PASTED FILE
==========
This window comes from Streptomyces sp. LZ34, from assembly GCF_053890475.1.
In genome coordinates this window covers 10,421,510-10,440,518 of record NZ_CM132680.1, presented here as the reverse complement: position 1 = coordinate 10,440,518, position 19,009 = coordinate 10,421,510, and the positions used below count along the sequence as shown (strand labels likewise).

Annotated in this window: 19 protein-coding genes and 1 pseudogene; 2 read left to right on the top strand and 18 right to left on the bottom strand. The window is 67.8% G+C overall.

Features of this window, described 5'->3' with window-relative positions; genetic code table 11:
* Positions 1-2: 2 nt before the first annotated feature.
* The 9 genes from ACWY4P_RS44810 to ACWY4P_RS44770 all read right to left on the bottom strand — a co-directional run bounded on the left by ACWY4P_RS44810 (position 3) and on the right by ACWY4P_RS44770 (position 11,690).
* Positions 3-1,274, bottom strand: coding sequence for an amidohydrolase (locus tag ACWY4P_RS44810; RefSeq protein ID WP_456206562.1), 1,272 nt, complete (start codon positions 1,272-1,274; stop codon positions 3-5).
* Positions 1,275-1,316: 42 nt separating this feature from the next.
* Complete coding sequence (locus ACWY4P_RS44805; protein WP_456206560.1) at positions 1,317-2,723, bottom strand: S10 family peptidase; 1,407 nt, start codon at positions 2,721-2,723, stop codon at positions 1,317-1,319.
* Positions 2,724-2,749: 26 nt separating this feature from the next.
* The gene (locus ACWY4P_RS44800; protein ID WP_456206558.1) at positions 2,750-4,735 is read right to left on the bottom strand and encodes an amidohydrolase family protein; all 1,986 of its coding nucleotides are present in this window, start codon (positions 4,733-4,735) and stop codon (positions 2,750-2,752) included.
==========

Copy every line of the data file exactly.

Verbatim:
This window comes from Streptomyces sp. LZ34, from assembly GCF_053890475.1.
In genome coordinates this window covers 10,421,510-10,440,518 of record NZ_CM132680.1, presented here as the reverse complement: position 1 = coordinate 10,440,518, position 19,009 = coordinate 10,421,510, and the positions used below count along the sequence as shown (strand labels likewise).

Annotated in this window: 19 protein-coding genes and 1 pseudogene; 2 read left to right on the top strand and 18 right to left on the bottom strand. The window is 67.8% G+C overall.

Features of this window, described 5'->3' with window-relative positions; genetic code table 11:
* Positions 1-2: 2 nt before the first annotated feature.
* The 9 genes from ACWY4P_RS44810 to ACWY4P_RS44770 all read right to left on the bottom strand — a co-directional run bounded on the left by ACWY4P_RS44810 (position 3) and on the right by ACWY4P_RS44770 (position 11,690).
* Positions 3-1,274, bottom strand: coding sequence for an amidohydrolase (locus tag ACWY4P_RS44810; RefSeq protein ID WP_456206562.1), 1,272 nt, complete (start codon positions 1,272-1,274; stop codon positions 3-5).
* Positions 1,275-1,316: 42 nt separating this feature from the next.
* Complete coding sequence (locus ACWY4P_RS44805; protein WP_456206560.1) at positions 1,317-2,723, bottom strand: S10 family peptidase; 1,407 nt, start codon at positions 2,721-2,723, stop codon at positions 1,317-1,319.
* Positions 2,724-2,749: 26 nt separating this feature from the next.
* The gene (locus ACWY4P_RS44800; protein ID WP_456206558.1) at positions 2,750-4,735 is read right to left on the bottom strand and encodes an amidohydrolase family protein; all 1,986 of its coding nucleotides are present in this window, start codon (positions 4,733-4,735) and stop codon (positions 2,750-2,752) included.